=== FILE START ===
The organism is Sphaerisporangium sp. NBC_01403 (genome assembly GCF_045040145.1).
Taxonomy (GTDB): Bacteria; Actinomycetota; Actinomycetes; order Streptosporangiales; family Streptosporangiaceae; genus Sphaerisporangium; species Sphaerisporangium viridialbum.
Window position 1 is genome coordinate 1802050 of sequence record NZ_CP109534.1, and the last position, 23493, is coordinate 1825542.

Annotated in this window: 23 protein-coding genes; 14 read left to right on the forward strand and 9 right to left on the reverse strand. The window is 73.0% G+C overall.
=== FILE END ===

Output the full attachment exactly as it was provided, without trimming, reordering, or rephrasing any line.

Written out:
The organism is Sphaerisporangium sp. NBC_01403 (genome assembly GCF_045040145.1).
Taxonomy (GTDB): Bacteria; Actinomycetota; Actinomycetes; order Streptosporangiales; family Streptosporangiaceae; genus Sphaerisporangium; species Sphaerisporangium viridialbum.
Window position 1 is genome coordinate 1802050 of sequence record NZ_CP109534.1, and the last position, 23493, is coordinate 1825542.

Annotated in this window: 23 protein-coding genes; 14 read left to right on the forward strand and 9 right to left on the reverse strand. The window is 73.0% G+C overall.